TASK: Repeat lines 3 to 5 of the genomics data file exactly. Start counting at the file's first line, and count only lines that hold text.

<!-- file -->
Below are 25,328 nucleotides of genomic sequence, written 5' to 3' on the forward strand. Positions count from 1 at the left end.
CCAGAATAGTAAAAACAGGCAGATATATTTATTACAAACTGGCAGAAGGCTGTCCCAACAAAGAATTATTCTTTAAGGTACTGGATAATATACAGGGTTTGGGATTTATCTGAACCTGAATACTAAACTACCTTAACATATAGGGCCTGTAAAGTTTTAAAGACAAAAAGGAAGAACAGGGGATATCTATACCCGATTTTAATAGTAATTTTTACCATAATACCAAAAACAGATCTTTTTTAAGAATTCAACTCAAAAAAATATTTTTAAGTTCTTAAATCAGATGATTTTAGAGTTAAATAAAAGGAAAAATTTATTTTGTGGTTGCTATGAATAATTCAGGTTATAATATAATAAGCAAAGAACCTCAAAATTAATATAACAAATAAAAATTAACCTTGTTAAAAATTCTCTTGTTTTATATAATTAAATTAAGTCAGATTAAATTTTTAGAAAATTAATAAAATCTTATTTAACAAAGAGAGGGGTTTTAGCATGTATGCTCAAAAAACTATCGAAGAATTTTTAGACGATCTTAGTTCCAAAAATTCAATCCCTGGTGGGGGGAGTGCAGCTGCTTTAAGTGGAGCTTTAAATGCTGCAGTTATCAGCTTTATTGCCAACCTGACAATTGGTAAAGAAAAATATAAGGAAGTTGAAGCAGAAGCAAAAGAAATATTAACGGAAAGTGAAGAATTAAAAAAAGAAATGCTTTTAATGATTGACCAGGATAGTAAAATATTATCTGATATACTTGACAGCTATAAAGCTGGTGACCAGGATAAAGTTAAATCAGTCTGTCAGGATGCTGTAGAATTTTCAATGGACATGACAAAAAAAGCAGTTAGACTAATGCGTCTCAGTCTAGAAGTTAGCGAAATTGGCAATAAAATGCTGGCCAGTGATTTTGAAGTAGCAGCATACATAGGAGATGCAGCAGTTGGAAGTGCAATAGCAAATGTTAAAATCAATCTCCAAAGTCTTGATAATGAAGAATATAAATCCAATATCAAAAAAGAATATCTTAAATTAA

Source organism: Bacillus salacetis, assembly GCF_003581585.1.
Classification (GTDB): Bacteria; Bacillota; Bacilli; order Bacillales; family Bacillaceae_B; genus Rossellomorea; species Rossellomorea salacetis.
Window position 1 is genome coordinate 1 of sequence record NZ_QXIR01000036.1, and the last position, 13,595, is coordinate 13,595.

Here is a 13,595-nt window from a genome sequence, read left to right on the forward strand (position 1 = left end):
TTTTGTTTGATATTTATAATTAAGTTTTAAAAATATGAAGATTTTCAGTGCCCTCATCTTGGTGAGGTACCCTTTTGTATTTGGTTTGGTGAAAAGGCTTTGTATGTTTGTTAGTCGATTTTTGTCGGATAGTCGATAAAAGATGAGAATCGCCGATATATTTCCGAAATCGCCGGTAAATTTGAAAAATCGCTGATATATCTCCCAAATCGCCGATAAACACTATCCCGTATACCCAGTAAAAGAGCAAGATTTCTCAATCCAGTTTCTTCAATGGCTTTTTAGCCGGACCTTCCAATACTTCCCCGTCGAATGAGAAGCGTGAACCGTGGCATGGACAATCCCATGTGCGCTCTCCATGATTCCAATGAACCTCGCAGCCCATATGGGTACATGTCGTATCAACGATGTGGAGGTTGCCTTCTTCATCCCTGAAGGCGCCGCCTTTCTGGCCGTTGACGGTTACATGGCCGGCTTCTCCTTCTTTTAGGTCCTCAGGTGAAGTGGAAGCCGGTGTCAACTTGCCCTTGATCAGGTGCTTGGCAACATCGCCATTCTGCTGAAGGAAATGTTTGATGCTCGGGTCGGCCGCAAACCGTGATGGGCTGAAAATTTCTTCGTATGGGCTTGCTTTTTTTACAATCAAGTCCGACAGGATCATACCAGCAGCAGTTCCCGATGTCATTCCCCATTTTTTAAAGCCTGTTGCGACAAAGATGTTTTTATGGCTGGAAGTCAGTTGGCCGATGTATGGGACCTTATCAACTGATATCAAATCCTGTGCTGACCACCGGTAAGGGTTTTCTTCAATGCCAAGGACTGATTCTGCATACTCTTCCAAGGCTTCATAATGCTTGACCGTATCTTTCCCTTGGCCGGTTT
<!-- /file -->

Source organism: Bacillus salacetis, assembly GCF_003581585.1.
Classification (GTDB): Bacteria; Bacillota; Bacilli; order Bacillales; family Bacillaceae_B; genus Rossellomorea; species Rossellomorea salacetis.
Window position 1 is genome coordinate 1 of sequence record NZ_QXIR01000036.1, and the last position, 13,595, is coordinate 13,595.